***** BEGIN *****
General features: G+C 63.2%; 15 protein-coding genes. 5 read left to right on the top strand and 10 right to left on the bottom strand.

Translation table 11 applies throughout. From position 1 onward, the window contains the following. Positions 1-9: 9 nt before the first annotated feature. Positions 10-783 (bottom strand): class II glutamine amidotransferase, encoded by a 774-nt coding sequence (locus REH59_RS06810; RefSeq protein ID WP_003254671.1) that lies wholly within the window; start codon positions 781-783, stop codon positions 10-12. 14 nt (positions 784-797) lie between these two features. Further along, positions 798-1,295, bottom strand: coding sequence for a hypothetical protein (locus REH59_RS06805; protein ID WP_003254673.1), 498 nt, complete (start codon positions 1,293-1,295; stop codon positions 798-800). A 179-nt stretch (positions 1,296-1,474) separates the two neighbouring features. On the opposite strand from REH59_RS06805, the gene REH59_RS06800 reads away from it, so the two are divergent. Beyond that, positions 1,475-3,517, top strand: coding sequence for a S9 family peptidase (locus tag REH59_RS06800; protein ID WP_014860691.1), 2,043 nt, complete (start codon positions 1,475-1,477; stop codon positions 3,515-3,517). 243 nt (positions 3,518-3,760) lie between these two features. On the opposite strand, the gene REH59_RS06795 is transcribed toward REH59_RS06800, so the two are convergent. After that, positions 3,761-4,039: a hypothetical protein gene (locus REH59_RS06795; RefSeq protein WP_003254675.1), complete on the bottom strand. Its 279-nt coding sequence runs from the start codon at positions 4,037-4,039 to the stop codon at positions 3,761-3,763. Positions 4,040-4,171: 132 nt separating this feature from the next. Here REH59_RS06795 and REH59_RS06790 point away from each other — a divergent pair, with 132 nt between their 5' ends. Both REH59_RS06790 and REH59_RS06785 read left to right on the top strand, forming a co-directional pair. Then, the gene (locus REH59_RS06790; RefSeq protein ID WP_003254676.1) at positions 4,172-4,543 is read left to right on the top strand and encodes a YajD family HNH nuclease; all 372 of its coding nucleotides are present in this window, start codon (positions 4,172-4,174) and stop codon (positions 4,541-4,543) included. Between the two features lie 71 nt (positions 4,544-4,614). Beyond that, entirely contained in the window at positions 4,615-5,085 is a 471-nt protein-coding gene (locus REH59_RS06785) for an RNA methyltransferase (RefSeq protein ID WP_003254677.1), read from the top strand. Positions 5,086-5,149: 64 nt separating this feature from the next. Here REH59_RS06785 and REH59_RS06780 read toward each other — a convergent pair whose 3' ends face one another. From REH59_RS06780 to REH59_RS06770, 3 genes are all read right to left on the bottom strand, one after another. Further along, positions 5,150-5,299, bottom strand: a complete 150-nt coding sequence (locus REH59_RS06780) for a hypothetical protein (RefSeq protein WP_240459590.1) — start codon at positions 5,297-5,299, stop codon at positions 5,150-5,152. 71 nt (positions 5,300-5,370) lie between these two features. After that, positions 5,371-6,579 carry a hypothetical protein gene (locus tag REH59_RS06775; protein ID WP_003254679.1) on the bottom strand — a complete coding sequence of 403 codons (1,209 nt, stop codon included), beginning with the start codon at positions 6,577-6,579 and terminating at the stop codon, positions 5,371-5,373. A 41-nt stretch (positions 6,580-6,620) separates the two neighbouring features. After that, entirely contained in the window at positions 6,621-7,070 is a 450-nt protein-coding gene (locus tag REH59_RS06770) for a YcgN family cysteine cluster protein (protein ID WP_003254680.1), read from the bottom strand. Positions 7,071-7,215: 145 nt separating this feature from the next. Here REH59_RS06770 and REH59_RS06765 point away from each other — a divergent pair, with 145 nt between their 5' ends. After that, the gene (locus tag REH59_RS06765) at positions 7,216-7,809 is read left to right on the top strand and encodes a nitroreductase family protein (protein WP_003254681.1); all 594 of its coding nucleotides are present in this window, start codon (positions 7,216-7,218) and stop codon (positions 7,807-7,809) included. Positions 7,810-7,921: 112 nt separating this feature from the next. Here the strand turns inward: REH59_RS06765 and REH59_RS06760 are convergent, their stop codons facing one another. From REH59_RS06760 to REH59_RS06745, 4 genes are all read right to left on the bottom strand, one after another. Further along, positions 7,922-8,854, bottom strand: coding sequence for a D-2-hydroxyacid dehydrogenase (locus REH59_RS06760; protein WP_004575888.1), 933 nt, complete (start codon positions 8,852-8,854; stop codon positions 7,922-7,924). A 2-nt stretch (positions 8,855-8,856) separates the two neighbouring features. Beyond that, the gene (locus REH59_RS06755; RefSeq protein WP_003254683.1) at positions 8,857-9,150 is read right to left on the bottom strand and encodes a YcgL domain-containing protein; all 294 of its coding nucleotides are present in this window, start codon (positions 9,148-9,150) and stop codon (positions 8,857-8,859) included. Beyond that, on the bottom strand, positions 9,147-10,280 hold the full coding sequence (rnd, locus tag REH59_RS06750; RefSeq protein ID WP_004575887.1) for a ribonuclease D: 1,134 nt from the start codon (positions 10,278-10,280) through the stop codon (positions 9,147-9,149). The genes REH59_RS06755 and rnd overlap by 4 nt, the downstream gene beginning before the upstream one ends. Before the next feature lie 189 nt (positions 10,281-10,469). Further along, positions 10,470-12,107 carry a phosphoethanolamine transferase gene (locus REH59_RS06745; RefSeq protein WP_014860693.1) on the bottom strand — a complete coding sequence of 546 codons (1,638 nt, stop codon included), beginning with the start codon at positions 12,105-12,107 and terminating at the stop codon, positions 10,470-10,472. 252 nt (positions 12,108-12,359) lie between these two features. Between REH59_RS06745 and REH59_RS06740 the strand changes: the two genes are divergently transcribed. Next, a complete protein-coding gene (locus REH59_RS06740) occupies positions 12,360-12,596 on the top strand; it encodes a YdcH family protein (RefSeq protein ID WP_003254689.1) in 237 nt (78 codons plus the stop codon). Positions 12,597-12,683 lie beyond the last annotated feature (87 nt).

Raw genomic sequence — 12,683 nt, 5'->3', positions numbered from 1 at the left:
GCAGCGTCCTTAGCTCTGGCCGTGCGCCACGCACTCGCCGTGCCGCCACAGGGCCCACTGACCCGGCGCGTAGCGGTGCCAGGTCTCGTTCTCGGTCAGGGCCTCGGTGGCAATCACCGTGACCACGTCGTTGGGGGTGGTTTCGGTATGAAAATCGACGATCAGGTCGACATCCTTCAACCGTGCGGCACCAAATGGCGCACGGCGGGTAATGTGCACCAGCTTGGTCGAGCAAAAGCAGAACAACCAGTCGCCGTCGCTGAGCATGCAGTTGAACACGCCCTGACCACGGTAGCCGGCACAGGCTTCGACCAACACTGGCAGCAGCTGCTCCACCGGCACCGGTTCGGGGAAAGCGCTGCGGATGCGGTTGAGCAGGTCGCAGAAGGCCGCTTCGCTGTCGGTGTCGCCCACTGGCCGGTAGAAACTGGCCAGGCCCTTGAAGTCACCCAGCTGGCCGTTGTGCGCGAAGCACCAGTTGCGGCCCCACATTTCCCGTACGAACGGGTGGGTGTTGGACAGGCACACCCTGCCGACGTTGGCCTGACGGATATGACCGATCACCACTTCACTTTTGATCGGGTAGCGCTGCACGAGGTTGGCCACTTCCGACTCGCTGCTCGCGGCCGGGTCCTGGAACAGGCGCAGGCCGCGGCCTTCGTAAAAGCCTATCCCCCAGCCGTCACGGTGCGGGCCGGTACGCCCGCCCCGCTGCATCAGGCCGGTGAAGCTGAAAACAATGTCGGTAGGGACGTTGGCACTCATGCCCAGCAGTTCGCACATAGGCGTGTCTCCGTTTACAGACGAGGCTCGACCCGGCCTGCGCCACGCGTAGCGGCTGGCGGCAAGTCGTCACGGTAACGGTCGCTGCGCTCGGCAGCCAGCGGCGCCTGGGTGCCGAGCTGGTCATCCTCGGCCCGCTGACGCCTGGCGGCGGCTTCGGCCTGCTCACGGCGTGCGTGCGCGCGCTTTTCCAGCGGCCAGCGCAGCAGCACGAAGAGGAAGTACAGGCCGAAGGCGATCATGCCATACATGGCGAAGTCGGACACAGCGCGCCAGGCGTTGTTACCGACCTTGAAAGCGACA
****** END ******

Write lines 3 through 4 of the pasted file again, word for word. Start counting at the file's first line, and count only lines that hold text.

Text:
Raw genomic sequence — 12,683 nt, 5'->3', positions numbered from 1 at the left:
GCAGCGTCCTTAGCTCTGGCCGTGCGCCACGCACTCGCCGTGCCGCCACAGGGCCCACTGACCCGGCGCGTAGCGGTGCCAGGTCTCGTTCTCGGTCAGGGCCTCGGTGGCAATCACCGTGACCACGTCGTTGGGGGTGGTTTCGGTATGAAAATCGACGATCAGGTCGACATCCTTCAACCGTGCGGCACCAAATGGCGCACGGCGGGTAATGTGCACCAGCTTGGTCGAGCAAAAGCAGAACAACCAGTCGCCGTCGCTGAGCATGCAGTTGAACACGCCCTGACCACGGTAGCCGGCACAGGCTTCGACCAACACTGGCAGCAGCTGCTCCACCGGCACCGGTTCGGGGAAAGCGCTGCGGATGCGGTTGAGCAGGTCGCAGAAGGCCGCTTCGCTGTCGGTGTCGCCCACTGGCCGGTAGAAACTGGCCAGGCCCTTGAAGTCACCCAGCTGGCCGTTGTGCGCGAAGCACCAGTTGCGGCCCCACATTTCCCGTACGAACGGGTGGGTGTTGGACAGGCACACCCTGCCGACGTTGGCCTGACGGATATGACCGATCACCACTTCACTTTTGATCGGGTAGCGCTGCACGAGGTTGGCCACTTCCGACTCGCTGCTCGCGGCCGGGTCCTGGAACAGGCGCAGGCCGCGGCCTTCGTAAAAGCCTATCCCCCAGCCGTCACGGTGCGGGCCGGTACGCCCGCCCCGCTGCATCAGGCCGGTGAAGCTGAAAACAATGTCGGTAGGGACGTTGGCACTCATGCCCAGCAGTTCGCACATAGGCGTGTCTCCGTTTACAGACGAGGCTCGACCCGGCCTGCGCCACGCGTAGCGGCTGGCGGCAAGTCGTCACGGTAACGGTCGCTGCGCTCGGCAGCCAGCGGCGCCTGGGTGCCGAGCTGGTCATCCTCGGCCCGCTGACGCCTGGCGGCGGCTTCGGCCTGCTCACGGCGTGCGTGCGCGCGCTTTTCCAGCGGCCAGCGCAGCAGCACGAAGAGGAAGTACAGGCCGAAGGCGATCATGCCATACATGGCGAAGTCGGACACAGCGCGCCAGGCGTTGTTACCGACCTTGAAAGCGACA